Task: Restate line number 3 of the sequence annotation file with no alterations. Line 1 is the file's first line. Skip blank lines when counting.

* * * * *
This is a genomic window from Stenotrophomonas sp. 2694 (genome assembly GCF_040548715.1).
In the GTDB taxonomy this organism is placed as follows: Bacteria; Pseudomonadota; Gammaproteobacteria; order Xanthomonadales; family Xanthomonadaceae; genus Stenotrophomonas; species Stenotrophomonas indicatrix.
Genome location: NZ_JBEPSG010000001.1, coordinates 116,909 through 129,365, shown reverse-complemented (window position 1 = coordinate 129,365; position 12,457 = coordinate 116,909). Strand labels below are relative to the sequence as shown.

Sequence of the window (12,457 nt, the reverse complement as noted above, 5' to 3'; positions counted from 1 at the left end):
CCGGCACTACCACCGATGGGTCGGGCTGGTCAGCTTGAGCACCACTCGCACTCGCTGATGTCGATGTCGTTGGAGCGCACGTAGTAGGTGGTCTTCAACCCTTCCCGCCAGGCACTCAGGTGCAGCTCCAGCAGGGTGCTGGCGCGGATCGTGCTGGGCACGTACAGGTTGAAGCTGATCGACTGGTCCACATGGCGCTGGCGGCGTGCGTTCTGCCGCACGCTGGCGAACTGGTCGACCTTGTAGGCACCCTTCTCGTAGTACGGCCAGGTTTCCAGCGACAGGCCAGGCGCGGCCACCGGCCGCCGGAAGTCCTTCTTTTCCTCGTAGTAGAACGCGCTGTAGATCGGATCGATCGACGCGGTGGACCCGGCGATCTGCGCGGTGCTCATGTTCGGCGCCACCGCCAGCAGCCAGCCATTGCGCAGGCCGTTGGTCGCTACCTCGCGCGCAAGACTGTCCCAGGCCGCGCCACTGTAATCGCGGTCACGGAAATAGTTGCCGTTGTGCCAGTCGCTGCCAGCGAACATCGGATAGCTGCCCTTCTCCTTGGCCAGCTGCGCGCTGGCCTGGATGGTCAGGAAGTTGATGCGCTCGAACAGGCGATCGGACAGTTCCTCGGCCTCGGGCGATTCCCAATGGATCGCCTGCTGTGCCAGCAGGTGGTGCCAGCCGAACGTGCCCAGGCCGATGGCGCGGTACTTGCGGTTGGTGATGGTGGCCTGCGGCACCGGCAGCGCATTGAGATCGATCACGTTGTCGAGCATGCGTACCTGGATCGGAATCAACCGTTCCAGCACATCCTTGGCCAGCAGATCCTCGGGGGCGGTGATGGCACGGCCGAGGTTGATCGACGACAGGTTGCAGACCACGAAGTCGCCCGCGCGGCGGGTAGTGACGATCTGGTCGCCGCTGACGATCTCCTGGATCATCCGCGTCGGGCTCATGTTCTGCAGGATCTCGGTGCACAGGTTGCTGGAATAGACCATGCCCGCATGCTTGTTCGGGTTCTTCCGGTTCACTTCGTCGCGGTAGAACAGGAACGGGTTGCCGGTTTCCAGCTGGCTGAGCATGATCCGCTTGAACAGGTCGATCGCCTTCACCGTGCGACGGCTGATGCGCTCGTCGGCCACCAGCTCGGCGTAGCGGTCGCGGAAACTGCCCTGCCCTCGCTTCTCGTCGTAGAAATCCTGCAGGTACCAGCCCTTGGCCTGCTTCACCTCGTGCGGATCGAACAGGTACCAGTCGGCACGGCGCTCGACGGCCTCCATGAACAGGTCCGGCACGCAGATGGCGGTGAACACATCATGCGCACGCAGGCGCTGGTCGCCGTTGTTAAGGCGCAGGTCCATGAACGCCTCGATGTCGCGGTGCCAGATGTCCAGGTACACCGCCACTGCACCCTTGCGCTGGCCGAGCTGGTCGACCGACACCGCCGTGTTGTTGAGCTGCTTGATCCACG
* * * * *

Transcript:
Genome location: NZ_JBEPSG010000001.1, coordinates 116,909 through 129,365, shown reverse-complemented (window position 1 = coordinate 129,365; position 12,457 = coordinate 116,909). Strand labels below are relative to the sequence as shown.